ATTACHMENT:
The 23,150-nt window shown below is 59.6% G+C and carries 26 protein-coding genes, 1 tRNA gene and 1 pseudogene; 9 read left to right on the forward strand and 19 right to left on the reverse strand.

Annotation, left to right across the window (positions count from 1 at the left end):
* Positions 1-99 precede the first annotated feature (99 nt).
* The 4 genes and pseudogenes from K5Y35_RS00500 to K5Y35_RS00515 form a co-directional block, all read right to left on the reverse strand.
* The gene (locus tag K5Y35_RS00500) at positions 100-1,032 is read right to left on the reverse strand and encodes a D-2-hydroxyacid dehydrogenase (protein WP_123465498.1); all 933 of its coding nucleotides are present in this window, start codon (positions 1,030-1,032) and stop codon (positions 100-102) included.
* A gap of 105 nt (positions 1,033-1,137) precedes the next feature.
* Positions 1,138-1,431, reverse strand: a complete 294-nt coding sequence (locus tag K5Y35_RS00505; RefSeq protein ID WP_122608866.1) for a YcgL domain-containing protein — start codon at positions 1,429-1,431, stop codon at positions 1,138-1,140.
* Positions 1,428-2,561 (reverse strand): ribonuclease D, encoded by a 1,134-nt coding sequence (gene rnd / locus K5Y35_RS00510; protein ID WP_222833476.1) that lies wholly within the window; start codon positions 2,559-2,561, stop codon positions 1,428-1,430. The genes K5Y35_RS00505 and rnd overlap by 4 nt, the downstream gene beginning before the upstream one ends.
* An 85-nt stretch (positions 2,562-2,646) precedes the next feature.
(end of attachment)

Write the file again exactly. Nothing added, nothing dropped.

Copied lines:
The 23,150-nt window shown below is 59.6% G+C and carries 26 protein-coding genes, 1 tRNA gene and 1 pseudogene; 9 read left to right on the forward strand and 19 right to left on the reverse strand.

Annotation, left to right across the window (positions count from 1 at the left end):
* Positions 1-99 precede the first annotated feature (99 nt).
* The 4 genes and pseudogenes from K5Y35_RS00500 to K5Y35_RS00515 form a co-directional block, all read right to left on the reverse strand.
* The gene (locus tag K5Y35_RS00500) at positions 100-1,032 is read right to left on the reverse strand and encodes a D-2-hydroxyacid dehydrogenase (protein WP_123465498.1); all 933 of its coding nucleotides are present in this window, start codon (positions 1,030-1,032) and stop codon (positions 100-102) included.
* A gap of 105 nt (positions 1,033-1,137) precedes the next feature.
* Positions 1,138-1,431, reverse strand: a complete 294-nt coding sequence (locus tag K5Y35_RS00505; RefSeq protein ID WP_122608866.1) for a YcgL domain-containing protein — start codon at positions 1,429-1,431, stop codon at positions 1,138-1,140.
* Positions 1,428-2,561 (reverse strand): ribonuclease D, encoded by a 1,134-nt coding sequence (gene rnd / locus K5Y35_RS00510; protein ID WP_222833476.1) that lies wholly within the window; start codon positions 2,559-2,561, stop codon positions 1,428-1,430. The genes K5Y35_RS00505 and rnd overlap by 4 nt, the downstream gene beginning before the upstream one ends.
* An 85-nt stretch (positions 2,562-2,646) precedes the next feature.